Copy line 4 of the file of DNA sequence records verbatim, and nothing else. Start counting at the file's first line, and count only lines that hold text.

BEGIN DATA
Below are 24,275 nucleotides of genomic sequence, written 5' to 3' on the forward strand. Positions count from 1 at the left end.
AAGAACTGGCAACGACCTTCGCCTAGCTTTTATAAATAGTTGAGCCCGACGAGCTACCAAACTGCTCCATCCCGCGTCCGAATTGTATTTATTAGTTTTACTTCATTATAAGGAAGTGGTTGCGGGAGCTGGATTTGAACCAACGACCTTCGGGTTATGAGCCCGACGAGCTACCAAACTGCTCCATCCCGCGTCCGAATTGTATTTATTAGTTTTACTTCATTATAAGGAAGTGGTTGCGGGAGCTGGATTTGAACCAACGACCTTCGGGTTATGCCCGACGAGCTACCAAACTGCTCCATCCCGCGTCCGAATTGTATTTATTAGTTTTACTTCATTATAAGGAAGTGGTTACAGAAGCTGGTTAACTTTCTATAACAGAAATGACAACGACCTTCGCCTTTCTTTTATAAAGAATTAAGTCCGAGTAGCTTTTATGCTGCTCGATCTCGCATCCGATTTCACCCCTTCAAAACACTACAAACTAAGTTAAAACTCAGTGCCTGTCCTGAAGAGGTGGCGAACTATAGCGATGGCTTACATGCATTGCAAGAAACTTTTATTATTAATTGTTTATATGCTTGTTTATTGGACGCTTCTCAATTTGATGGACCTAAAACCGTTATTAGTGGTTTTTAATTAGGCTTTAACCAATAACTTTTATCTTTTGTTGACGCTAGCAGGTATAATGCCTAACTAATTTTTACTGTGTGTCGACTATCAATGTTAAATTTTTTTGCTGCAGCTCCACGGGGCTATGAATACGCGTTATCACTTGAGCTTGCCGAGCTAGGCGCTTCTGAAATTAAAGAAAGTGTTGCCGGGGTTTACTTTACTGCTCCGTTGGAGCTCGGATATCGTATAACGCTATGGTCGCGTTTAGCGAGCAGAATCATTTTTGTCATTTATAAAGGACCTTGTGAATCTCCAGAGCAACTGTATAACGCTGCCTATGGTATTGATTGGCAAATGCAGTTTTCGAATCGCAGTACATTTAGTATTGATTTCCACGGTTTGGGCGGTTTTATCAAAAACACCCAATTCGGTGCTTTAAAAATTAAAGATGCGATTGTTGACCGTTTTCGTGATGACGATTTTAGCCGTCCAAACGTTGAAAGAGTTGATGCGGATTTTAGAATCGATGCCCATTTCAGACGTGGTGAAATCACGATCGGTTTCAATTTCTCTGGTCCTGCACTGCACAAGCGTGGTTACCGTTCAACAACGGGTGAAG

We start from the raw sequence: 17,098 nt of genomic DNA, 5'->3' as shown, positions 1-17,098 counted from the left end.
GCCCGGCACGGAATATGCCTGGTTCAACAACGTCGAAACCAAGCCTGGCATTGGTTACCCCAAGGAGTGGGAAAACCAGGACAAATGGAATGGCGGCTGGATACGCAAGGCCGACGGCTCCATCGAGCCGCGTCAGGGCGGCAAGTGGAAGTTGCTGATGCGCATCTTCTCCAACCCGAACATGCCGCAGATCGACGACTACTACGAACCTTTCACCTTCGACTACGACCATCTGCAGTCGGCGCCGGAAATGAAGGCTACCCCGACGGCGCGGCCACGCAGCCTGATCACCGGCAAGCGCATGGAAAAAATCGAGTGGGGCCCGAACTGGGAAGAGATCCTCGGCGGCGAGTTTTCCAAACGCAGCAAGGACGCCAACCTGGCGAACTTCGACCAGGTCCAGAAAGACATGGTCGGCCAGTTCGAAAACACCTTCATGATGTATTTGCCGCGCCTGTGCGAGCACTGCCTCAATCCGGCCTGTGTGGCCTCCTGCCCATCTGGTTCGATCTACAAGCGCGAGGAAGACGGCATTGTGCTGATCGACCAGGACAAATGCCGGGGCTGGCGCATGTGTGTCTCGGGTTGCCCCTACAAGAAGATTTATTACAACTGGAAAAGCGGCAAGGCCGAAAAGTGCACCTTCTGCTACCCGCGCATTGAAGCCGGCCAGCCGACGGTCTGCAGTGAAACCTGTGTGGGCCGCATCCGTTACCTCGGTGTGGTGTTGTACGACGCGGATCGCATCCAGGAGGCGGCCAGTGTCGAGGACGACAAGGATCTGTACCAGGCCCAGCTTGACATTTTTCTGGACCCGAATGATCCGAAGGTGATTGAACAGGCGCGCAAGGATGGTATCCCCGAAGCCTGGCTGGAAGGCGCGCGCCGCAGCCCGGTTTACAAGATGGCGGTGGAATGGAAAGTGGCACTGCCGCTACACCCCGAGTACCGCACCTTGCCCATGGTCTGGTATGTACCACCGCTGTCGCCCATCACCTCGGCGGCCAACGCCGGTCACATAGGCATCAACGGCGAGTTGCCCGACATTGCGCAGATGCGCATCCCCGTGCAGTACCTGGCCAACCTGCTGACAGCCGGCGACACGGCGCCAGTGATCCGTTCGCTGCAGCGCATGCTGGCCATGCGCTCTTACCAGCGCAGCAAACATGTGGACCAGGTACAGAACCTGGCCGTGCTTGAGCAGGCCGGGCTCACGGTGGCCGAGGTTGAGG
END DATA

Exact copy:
GCCCGGCACGGAATATGCCTGGTTCAACAACGTCGAAACCAAGCCTGGCATTGGTTACCCCAAGGAGTGGGAAAACCAGGACAAATGGAATGGCGGCTGGATACGCAAGGCCGACGGCTCCATCGAGCCGCGTCAGGGCGGCAAGTGGAAGTTGCTGATGCGCATCTTCTCCAACCCGAACATGCCGCAGATCGACGACTACTACGAACCTTTCACCTTCGACTACGACCATCTGCAGTCGGCGCCGGAAATGAAGGCTACCCCGACGGCGCGGCCACGCAGCCTGATCACCGGCAAGCGCATGGAAAAAATCGAGTGGGGCCCGAACTGGGAAGAGATCCTCGGCGGCGAGTTTTCCAAACGCAGCAAGGACGCCAACCTGGCGAACTTCGACCAGGTCCAGAAAGACATGGTCGGCCAGTTCGAAAACACCTTCATGATGTATTTGCCGCGCCTGTGCGAGCACTGCCTCAATCCGGCCTGTGTGGCCTCCTGCCCATCTGGTTCGATCTACAAGCGCGAGGAAGACGGCATTGTGCTGATCGACCAGGACAAATGCCGGGGCTGGCGCATGTGTGTCTCGGGTTGCCCCTACAAGAAGATTTATTACAACTGGAAAAGCGGCAAGGCCGAAAAGTGCACCTTCTGCTACCCGCGCATTGAAGCCGGCCAGCCGACGGTCTGCAGTGAAACCTGTGTGGGCCGCATCCGTTACCTCGGTGTGGTGTTGTACGACGCGGATCGCATCCAGGAGGCGGCCAGTGTCGAGGACGACAAGGATCTGTACCAGGCCCAGCTTGACATTTTTCTGGACCCGAATGATCCGAAGGTGATTGAACAGGCGCGCAAGGATGGTATCCCCGAAGCCTGGCTGGAAGGCGCGCGCCGCAGCCCGGTTTACAAGATGGCGGTGGAATGGAAAGTGGCACTGCCGCTACACCCCGAGTACCGCACCTTGCCCATGGTCTGGTATGTACCACCGCTGTCGCCCATCACCTCGGCGGCCAACGCCGGTCACATAGGCATCAACGGCGAGTTGCCCGACATTGCGCAGATGCGCATCCCCGTGCAGTACCTGGCCAACCTGCTGACAGCCGGCGACACGGCGCCAGTGATCCGTTCGCTGCAGCGCATGCTGGCCATGCGCTCTTACCAGCGCAGCAAACATGTGGACCAGGTACAGAACCTGGCCGTGCTTGAGCAGGCCGGGCTCACGGTGGCCGAGGTTGAGG